After a few long seconds, he let his breath out and opened the drivers door, took his keys with him and went around the back of the car. He opened the trunk and removed his high-velocity rifle. Strapping it over his shoulder, he slammed the trunk and hiked across the road and into the open field. His eyes darting left and right, even up and around. A couple of times, he even glanced back at his own car. The second time he did that, he was actually surprised at how small it had become in his visual perception. He wondered how long he had actually been walking. Time. Funny thing. It went by so fast. He went on hiking. He thought about the owl. He searched around the field and it was futile, there wasn’t even a bush that a sniper could’ve been hiding behind. There was… nothing… And yet when he ran out of options along the field, he looked up to the sky for some inexplicable reason. He was pretty damn sure there wasn’t going to be anything up there…
Doubtful. He hadn’t heard one. Of course, he might’ve been busy listening to the gunshot shattering the back window of his car. No, if there had been something up there he surely would have– suddenly, a flash a white fur caught his eye. He turned it time to see the rabbit ripping across the grassy field. He wondered if he should follow it, like Alice in Wonderland. Look where that got her. Then he remembered that other character who had followed a rabbit into a hole – Cujo. And look what that poor Saint Bernard got for his troubles. Still, a rabbit hole would explain a lot… Or maybe a foxhole. Kodek turned his attention to the grass floor and rubbed his shoe along. He lifted his head to the wind, which had just picked up. He scanned the grass again, this time even closer, with more focus. He saw the rabbit stop at a spot several yards in the distance, become disinterested and hop off once again. Of course, this got Kodek extremely interested. He tried to keep a bead on the patch where the rabbit had stopped to explore and marched towards it. It only took him a couple of minutes, and when he got there he stared down into the foxhole in utter disbelief.
The guy was filthy. Whoever it was hunkered down in that man-dug foxhole, he’d been there for quite some time. His military fatigues were completely infused with earth and grass stains, and the smell wafting up from the open trench was somewhat ripe. The log-bearded dirty fella in the hole looked up to Kodek and said, “Heya, stranger.”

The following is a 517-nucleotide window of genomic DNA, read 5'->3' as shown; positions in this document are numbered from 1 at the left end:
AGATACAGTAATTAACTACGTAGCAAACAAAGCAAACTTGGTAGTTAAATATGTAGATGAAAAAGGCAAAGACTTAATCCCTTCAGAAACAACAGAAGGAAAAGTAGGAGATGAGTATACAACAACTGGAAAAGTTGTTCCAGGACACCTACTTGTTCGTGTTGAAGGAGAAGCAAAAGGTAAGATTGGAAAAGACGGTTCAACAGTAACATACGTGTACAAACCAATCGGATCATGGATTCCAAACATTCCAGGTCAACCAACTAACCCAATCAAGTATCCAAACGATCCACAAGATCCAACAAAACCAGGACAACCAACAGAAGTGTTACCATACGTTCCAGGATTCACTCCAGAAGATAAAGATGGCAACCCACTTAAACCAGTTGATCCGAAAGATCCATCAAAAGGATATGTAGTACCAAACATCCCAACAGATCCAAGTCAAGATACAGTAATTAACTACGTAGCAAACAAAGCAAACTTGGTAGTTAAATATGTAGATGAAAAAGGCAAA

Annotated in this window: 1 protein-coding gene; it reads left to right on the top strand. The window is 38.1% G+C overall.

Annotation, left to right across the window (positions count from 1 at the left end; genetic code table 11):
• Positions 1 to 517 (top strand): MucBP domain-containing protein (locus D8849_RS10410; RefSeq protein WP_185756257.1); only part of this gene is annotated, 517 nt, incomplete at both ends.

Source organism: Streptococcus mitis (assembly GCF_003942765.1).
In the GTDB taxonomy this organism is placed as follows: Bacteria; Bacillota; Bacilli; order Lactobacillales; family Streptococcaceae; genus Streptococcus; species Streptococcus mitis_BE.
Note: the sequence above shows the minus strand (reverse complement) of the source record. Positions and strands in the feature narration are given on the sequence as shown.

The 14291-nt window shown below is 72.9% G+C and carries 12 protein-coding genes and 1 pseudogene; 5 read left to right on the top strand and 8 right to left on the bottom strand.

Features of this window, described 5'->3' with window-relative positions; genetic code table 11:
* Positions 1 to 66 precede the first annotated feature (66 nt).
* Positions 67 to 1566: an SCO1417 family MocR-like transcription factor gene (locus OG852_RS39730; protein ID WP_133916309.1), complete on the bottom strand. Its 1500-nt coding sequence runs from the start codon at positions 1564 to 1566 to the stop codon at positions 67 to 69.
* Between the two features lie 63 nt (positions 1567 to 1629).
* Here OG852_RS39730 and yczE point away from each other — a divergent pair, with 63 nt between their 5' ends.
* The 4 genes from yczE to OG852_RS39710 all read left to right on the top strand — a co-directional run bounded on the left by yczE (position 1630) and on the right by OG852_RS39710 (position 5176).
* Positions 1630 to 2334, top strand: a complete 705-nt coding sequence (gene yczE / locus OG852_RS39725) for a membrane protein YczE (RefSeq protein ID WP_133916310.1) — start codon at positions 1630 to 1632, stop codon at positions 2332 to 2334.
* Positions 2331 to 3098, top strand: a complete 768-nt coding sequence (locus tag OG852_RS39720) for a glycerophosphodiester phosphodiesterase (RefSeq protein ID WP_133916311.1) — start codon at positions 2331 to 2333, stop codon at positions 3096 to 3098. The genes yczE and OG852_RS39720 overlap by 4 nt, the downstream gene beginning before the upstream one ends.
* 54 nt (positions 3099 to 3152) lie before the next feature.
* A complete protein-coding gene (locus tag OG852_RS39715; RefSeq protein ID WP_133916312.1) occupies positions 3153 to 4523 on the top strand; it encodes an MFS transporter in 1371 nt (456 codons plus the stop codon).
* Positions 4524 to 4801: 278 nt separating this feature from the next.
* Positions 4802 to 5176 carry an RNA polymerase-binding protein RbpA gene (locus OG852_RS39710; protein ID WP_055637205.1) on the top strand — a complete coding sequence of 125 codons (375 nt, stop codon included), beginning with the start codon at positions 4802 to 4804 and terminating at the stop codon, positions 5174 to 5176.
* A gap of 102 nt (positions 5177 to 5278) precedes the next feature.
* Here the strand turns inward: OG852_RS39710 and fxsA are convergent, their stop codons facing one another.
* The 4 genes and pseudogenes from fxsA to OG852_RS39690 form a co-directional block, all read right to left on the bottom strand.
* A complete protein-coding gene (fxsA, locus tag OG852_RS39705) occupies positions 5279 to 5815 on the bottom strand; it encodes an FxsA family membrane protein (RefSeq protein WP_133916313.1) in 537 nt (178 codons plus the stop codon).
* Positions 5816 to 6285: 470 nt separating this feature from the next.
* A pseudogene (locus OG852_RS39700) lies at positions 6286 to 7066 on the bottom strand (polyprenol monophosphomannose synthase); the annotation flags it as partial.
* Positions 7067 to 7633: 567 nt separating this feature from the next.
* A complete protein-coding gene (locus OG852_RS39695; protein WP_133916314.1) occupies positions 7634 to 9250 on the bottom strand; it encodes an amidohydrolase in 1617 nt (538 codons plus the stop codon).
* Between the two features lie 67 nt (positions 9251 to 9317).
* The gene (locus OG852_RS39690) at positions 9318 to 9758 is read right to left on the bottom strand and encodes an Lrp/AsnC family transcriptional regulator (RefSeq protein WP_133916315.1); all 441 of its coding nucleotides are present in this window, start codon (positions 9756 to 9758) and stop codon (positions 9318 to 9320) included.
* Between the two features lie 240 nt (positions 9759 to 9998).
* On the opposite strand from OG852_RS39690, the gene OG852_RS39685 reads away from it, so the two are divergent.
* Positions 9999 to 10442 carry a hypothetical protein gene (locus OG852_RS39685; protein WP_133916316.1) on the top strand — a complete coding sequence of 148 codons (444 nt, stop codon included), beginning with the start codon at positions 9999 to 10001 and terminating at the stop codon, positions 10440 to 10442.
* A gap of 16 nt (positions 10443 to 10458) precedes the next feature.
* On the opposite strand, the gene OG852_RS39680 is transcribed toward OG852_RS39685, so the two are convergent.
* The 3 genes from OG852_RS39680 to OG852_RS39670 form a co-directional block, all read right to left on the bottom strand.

Kodek cocked an eyebrow. “You shot my car.”
“Ayuh, I reckon I did.”
“Well, I reckon it was me you were trying to shoot,” Kodek was staring down at the rifle leaning up against the dirt wall of the trench. It was only a couple of feet from this bearded soldier and he could easily grab it.
“Ah, nope, you got me wrong there, mister,” he said to Kodek.
Make that ex-soldier, Kodek thought. If he was still in the military, he likely would’ve addressed a civilian as sir, not mister. “But you did shoot my car,” Kodek said.
“Ayuh, and I reckon I already copped to that.”
“Well, what the hell did you do that for?!”
“Get your attention.”
“What in God’s name for?”
“Company, I reckon.”
“Ayuh…” The soldier looked around his foxhole, as if he were trying to figure if he even had enough room to entertain company at the end of all this. There was plenty of room for one more, and a couple of duffel bags that could be used to sit on, provided they were only filled with clothes and bedding, and not guns, ammunition and hand grenades.
“Can you sit on those?” Kodek pointed to the duffel bags. Soldier gave the one closest to him a kick, a cloud of dust and old dirt mushroom-clouded up from it. But it looked like clothes, not heavy artillery, at least.
“Alright, I’m coming down.” Kodek turned, got on his knees, put his hands on the edges of the foxhole and lowered himself down. His right foot landed on one of the duffels, and now he was sure it was just clothing of some sort. The soldier didn’t smell insanely bad, Kodek had smelled worse one summer on a public bus in Philly. But that was some other story.
“What’s in the bags?”